Ann Romney and Michelle Obama both play important roles in our nation’s political climate; however they have quite different agendas to promote. Romney, despite having been originally portrayed as a spoiled housewife, has taken it upon herself to describe what it meant for her to be able to stay at home while raising her children. Romney told Fox news, “My career choice was to be a mother.” She also added, “He was making money ... and he would come home and say, ‘Ann, my job is temporary, but your job is a forever job that’s going to bring forever happiness.’” In addition, Romney has also been quite open about being a Mormon, and what that means for her and her family. This has been crucial in the campaign because their faith is not commonplace to the majority of the voting public. While both of these aspects are important to the campaign, the most significant point that Romney has been charged with communicating is that they are a normal family, wealth aside. “Look, maybe I haven’t struggled as much financially as some people have, [but] I can tell you — and promise you — that I’ve had struggles in my life, and Mitt and I have compassion for people that are struggling,” Romney said. On the other hand, Michelle Obama has emphasized how much she and her husband are able relate to the American public because of their past financial struggles. At the Democratic National Convention Obama said, “You see, even though back then Barack was a senator, and a presidential candidate, to me he was still the guy who’d picked me up for our dates in a car that was so rusted out, I could actually see the pavement going by through a hole in the passenger side door.” Obama has also said that it was only eight years ago that she and President Obama paid off their own student loans. These stories are important PR moves that prove to the public that the President and First Lady have walked in the shoes of the middle class. Perhaps the most important issue that Obama has encouraged America to rally behind is the fight against childhood obesity. Her Let’s Move campaign has played a large role in showing that the Obamas are proactive in protecting the health of our nation.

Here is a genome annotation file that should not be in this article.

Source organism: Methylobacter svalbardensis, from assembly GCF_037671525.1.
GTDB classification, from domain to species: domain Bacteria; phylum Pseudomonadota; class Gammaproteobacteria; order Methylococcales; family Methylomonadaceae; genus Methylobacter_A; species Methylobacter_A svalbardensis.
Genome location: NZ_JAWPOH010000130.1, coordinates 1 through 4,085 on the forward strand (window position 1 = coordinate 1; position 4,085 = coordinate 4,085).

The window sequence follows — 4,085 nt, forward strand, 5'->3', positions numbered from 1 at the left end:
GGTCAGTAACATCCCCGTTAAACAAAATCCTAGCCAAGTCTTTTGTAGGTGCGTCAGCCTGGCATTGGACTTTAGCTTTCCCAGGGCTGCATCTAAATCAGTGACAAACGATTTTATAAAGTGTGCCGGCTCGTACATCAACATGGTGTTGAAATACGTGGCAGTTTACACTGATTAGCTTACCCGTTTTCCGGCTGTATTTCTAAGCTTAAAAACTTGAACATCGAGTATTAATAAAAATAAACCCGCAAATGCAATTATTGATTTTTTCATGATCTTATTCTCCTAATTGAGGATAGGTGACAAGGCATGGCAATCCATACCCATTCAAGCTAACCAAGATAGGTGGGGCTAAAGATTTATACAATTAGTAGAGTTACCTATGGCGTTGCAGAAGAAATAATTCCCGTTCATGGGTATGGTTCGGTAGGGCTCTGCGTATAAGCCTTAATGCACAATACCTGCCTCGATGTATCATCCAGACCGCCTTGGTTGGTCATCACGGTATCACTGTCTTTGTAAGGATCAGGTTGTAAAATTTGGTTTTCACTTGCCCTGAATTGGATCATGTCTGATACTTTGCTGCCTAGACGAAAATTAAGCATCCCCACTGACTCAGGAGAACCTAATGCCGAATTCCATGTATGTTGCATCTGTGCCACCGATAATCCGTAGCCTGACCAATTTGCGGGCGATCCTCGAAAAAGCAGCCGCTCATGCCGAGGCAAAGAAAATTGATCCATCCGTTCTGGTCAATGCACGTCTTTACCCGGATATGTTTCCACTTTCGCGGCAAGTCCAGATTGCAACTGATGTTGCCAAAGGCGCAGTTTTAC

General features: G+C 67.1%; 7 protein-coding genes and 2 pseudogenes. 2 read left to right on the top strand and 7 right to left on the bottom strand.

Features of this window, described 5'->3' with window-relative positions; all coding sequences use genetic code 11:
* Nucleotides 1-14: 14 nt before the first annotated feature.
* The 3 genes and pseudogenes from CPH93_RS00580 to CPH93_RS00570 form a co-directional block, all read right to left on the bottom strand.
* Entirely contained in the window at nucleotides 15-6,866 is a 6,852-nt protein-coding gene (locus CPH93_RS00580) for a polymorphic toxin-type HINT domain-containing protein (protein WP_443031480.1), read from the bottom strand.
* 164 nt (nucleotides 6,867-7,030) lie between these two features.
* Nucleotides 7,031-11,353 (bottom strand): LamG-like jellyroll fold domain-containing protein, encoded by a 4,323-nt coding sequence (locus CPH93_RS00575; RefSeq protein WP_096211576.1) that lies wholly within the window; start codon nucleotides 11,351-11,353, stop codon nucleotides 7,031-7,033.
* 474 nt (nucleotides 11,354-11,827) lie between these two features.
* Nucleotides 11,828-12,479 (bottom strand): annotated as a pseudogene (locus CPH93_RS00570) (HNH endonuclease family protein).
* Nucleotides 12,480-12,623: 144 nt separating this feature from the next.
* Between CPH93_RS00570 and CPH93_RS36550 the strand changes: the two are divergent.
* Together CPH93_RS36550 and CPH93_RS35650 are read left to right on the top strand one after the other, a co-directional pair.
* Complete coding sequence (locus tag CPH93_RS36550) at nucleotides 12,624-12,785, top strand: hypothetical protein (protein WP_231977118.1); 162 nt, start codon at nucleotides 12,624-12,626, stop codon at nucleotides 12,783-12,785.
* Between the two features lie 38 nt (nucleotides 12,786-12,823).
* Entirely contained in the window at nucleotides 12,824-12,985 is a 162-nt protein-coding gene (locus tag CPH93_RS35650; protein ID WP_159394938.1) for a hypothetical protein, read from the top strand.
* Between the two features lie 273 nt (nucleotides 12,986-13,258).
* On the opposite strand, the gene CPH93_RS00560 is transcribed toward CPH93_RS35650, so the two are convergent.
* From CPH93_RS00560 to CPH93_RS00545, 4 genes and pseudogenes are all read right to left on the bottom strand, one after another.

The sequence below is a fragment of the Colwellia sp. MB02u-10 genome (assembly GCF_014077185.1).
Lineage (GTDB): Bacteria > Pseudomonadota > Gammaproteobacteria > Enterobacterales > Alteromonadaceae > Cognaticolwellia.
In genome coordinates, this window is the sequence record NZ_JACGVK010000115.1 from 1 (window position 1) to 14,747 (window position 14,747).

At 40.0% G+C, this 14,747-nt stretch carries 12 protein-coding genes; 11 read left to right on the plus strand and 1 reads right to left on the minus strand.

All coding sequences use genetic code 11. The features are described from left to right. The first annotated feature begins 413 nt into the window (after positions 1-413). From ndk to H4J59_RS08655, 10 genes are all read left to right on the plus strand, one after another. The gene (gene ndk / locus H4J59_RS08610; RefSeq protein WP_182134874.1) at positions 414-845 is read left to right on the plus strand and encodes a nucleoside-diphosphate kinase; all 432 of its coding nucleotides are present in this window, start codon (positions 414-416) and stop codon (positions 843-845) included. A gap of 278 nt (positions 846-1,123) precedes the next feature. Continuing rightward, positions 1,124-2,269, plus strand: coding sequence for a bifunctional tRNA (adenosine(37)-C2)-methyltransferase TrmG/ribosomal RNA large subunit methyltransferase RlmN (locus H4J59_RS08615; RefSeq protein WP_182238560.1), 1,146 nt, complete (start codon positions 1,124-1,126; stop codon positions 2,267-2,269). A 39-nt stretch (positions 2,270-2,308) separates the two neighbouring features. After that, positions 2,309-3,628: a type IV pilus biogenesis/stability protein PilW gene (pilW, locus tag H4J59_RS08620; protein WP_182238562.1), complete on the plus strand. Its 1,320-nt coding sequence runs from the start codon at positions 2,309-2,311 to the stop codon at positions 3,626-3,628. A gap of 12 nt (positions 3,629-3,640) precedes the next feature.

It is clear that both Romney and Obama have different images to present; however the portrayal has all been carefully implemented in their PR moves.
A glimpse into KitchenAid’s Twitter Crisis
he presidential debate on October 3 quickly became the most tweeted about event in the history of U.S. politics with more than 10 million tweets. Trending topics such as #SaveBigBird, in response to Republican candidate Mitt Romney’s mention of cutting funding to PBS, dominated the social media forum. Live tweeting was displayed and encouraged during the debate, allowing viewers to state their opinions directly to the news networks. One tweet, however, caused a major controversy. KitchenAid, a company that specializes in kitchen appliances, released a tweet that was quickly noticed and criticized by the public. A member of the KitchenAid social media team sent out a tweet that degraded President Obama and his grandmother’s death three days before the last election. In response to the tweet, KitchenAid immediately deleted the post and released a statement claiming dismissal of the person responsible. Mistakes like this, as well as social media itself, has opened a whole new door for crisis communication. Social media has become so pervasive that it’s hard to stop it from growing. When utilized correctly, social media can be a medium of great success. For example, Obama is credited with the first large-scale political campaign to use social media successfully as an element of its communication. However, in other instances social media can bring down a reputation quickly as seen by KitchenAid. Some companies take crisis communication seriously, but according to socialmediatoday.com many companies still fail to see social media as a real threat. However, it is important for a company representing a product or service to monitor social media and be prepared to utilize its channels during a crisis. When speaking directly with consumers, information is less likely to be distorted and gives more credibility to the company. So, do political campaigns truly listen to voter’s social media expression on the Internet? Ten million tweets say they should.